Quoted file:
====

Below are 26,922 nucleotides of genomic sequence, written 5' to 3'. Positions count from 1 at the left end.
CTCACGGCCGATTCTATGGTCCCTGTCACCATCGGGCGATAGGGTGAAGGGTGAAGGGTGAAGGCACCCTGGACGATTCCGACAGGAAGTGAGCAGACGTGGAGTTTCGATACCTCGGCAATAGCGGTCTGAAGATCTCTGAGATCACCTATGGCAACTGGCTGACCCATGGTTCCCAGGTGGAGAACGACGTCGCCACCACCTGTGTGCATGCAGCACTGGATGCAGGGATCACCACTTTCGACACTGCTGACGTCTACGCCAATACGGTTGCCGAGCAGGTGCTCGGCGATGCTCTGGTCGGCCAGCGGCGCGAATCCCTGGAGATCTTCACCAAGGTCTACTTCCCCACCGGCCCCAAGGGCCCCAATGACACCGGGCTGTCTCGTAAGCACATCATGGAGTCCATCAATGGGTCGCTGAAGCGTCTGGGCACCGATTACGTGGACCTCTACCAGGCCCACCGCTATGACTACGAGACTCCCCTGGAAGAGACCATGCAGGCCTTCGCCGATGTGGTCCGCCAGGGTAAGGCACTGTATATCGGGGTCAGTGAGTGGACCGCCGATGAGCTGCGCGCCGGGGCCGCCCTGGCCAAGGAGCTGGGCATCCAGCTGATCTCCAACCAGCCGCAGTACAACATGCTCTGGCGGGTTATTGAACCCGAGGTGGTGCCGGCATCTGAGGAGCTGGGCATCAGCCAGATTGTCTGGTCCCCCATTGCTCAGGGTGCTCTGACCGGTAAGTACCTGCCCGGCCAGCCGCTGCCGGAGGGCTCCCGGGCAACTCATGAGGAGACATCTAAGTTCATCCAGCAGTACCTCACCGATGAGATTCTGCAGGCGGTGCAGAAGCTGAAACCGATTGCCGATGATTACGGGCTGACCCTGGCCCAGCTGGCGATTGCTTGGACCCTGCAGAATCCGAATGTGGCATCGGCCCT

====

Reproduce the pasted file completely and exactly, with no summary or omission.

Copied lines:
Below are 26,922 nucleotides of genomic sequence, written 5' to 3'. Positions count from 1 at the left end.
CTCACGGCCGATTCTATGGTCCCTGTCACCATCGGGCGATAGGGTGAAGGGTGAAGGGTGAAGGCACCCTGGACGATTCCGACAGGAAGTGAGCAGACGTGGAGTTTCGATACCTCGGCAATAGCGGTCTGAAGATCTCTGAGATCACCTATGGCAACTGGCTGACCCATGGTTCCCAGGTGGAGAACGACGTCGCCACCACCTGTGTGCATGCAGCACTGGATGCAGGGATCACCACTTTCGACACTGCTGACGTCTACGCCAATACGGTTGCCGAGCAGGTGCTCGGCGATGCTCTGGTCGGCCAGCGGCGCGAATCCCTGGAGATCTTCACCAAGGTCTACTTCCCCACCGGCCCCAAGGGCCCCAATGACACCGGGCTGTCTCGTAAGCACATCATGGAGTCCATCAATGGGTCGCTGAAGCGTCTGGGCACCGATTACGTGGACCTCTACCAGGCCCACCGCTATGACTACGAGACTCCCCTGGAAGAGACCATGCAGGCCTTCGCCGATGTGGTCCGCCAGGGTAAGGCACTGTATATCGGGGTCAGTGAGTGGACCGCCGATGAGCTGCGCGCCGGGGCCGCCCTGGCCAAGGAGCTGGGCATCCAGCTGATCTCCAACCAGCCGCAGTACAACATGCTCTGGCGGGTTATTGAACCCGAGGTGGTGCCGGCATCTGAGGAGCTGGGCATCAGCCAGATTGTCTGGTCCCCCATTGCTCAGGGTGCTCTGACCGGTAAGTACCTGCCCGGCCAGCCGCTGCCGGAGGGCTCCCGGGCAACTCATGAGGAGACATCTAAGTTCATCCAGCAGTACCTCACCGATGAGATTCTGCAGGCGGTGCAGAAGCTGAAACCGATTGCCGATGATTACGGGCTGACCCTGGCCCAGCTGGCGATTGCTTGGACCCTGCAGAATCCGAATGTGGCATCGGCCCT